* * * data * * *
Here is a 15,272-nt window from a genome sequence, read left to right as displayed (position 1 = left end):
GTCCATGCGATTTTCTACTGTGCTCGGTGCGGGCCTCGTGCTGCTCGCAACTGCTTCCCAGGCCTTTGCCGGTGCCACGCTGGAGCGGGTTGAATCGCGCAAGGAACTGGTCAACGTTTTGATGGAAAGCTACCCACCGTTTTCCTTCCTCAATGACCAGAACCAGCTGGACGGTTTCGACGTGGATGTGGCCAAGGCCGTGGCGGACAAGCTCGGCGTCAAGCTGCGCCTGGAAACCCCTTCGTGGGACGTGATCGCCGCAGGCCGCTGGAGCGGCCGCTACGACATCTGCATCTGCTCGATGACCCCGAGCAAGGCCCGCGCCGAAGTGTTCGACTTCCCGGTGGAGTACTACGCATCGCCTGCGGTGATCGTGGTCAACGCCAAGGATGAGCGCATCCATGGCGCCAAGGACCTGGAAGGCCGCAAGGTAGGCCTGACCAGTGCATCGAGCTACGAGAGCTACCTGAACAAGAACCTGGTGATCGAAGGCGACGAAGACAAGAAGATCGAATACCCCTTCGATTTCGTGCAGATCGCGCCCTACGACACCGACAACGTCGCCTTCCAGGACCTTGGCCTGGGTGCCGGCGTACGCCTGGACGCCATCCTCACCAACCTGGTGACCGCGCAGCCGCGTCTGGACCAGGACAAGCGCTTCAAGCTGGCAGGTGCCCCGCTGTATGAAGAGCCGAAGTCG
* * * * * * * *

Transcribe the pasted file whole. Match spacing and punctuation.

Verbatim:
Here is a 15,272-nt window from a genome sequence, read left to right as displayed (position 1 = left end):
GTCCATGCGATTTTCTACTGTGCTCGGTGCGGGCCTCGTGCTGCTCGCAACTGCTTCCCAGGCCTTTGCCGGTGCCACGCTGGAGCGGGTTGAATCGCGCAAGGAACTGGTCAACGTTTTGATGGAAAGCTACCCACCGTTTTCCTTCCTCAATGACCAGAACCAGCTGGACGGTTTCGACGTGGATGTGGCCAAGGCCGTGGCGGACAAGCTCGGCGTCAAGCTGCGCCTGGAAACCCCTTCGTGGGACGTGATCGCCGCAGGCCGCTGGAGCGGCCGCTACGACATCTGCATCTGCTCGATGACCCCGAGCAAGGCCCGCGCCGAAGTGTTCGACTTCCCGGTGGAGTACTACGCATCGCCTGCGGTGATCGTGGTCAACGCCAAGGATGAGCGCATCCATGGCGCCAAGGACCTGGAAGGCCGCAAGGTAGGCCTGACCAGTGCATCGAGCTACGAGAGCTACCTGAACAAGAACCTGGTGATCGAAGGCGACGAAGACAAGAAGATCGAATACCCCTTCGATTTCGTGCAGATCGCGCCCTACGACACCGACAACGTCGCCTTCCAGGACCTTGGCCTGGGTGCCGGCGTACGCCTGGACGCCATCCTCACCAACCTGGTGACCGCGCAGCCGCGTCTGGACCAGGACAAGCGCTTCAAGCTGGCAGGTGCCCCGCTGTATGAAGAGCCGAAGTCG